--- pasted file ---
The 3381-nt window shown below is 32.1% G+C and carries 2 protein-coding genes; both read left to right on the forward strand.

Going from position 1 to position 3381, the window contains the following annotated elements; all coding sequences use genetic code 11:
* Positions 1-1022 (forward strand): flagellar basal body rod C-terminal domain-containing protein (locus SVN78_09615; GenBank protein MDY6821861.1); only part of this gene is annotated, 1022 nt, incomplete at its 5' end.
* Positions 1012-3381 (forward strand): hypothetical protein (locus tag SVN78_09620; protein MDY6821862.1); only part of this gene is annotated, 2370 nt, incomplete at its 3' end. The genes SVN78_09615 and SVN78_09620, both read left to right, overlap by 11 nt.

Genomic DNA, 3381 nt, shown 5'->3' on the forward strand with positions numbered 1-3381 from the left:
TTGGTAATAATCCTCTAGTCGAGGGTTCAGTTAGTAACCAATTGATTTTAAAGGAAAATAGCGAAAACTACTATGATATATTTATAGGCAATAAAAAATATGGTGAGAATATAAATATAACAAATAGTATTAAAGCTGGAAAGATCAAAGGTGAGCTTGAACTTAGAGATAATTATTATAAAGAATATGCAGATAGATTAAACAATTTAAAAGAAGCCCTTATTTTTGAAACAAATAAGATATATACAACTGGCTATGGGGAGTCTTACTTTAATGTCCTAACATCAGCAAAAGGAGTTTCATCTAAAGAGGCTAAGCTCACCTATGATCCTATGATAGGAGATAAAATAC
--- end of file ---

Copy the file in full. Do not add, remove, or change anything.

The 3381-nt window shown below is 32.1% G+C and carries 2 protein-coding genes; both read left to right on the forward strand.

Going from position 1 to position 3381, the window contains the following annotated elements; all coding sequences use genetic code 11:
* Positions 1-1022 (forward strand): flagellar basal body rod C-terminal domain-containing protein (locus SVN78_09615; GenBank protein MDY6821861.1); only part of this gene is annotated, 1022 nt, incomplete at its 5' end.
* Positions 1012-3381 (forward strand): hypothetical protein (locus tag SVN78_09620; protein MDY6821862.1); only part of this gene is annotated, 2370 nt, incomplete at its 3' end. The genes SVN78_09615 and SVN78_09620, both read left to right, overlap by 11 nt.

Genomic DNA, 3381 nt, shown 5'->3' on the forward strand with positions numbered 1-3381 from the left:
TTGGTAATAATCCTCTAGTCGAGGGTTCAGTTAGTAACCAATTGATTTTAAAGGAAAATAGCGAAAACTACTATGATATATTTATAGGCAATAAAAAATATGGTGAGAATATAAATATAACAAATAGTATTAAAGCTGGAAAGATCAAAGGTGAGCTTGAACTTAGAGATAATTATTATAAAGAATATGCAGATAGATTAAACAATTTAAAAGAAGCCCTTATTTTTGAAACAAATAAGATATATACAACTGGCTATGGGGAGTCTTACTTTAATGTCCTAACATCAGCAAAAGGAGTTTCATCTAAAGAGGCTAAGCTCACCTATGATCCTATGATAGGAGATAAAATAC